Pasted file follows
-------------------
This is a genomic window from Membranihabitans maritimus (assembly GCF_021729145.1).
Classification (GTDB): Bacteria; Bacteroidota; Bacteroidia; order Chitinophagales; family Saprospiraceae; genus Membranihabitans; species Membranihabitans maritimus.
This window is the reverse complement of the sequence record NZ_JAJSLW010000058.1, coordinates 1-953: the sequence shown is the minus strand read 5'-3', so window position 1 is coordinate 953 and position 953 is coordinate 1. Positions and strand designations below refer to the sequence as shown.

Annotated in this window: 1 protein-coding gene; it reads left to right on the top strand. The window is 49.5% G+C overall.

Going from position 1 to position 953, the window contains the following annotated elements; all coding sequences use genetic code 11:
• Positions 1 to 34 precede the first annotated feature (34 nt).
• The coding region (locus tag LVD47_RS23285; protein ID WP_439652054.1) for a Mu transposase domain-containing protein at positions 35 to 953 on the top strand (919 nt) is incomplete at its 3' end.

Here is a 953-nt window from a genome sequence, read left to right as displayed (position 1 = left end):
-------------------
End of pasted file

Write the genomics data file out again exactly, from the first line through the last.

This is a genomic window from Membranihabitans maritimus (assembly GCF_021729145.1).
Classification (GTDB): Bacteria; Bacteroidota; Bacteroidia; order Chitinophagales; family Saprospiraceae; genus Membranihabitans; species Membranihabitans maritimus.
This window is the reverse complement of the sequence record NZ_JAJSLW010000058.1, coordinates 1-953: the sequence shown is the minus strand read 5'-3', so window position 1 is coordinate 953 and position 953 is coordinate 1. Positions and strand designations below refer to the sequence as shown.

Annotated in this window: 1 protein-coding gene; it reads left to right on the top strand. The window is 49.5% G+C overall.

Going from position 1 to position 953, the window contains the following annotated elements; all coding sequences use genetic code 11:
• Positions 1 to 34 precede the first annotated feature (34 nt).
• The coding region (locus tag LVD47_RS23285; protein ID WP_439652054.1) for a Mu transposase domain-containing protein at positions 35 to 953 on the top strand (919 nt) is incomplete at its 3' end.

Here is a 953-nt window from a genome sequence, read left to right as displayed (position 1 = left end):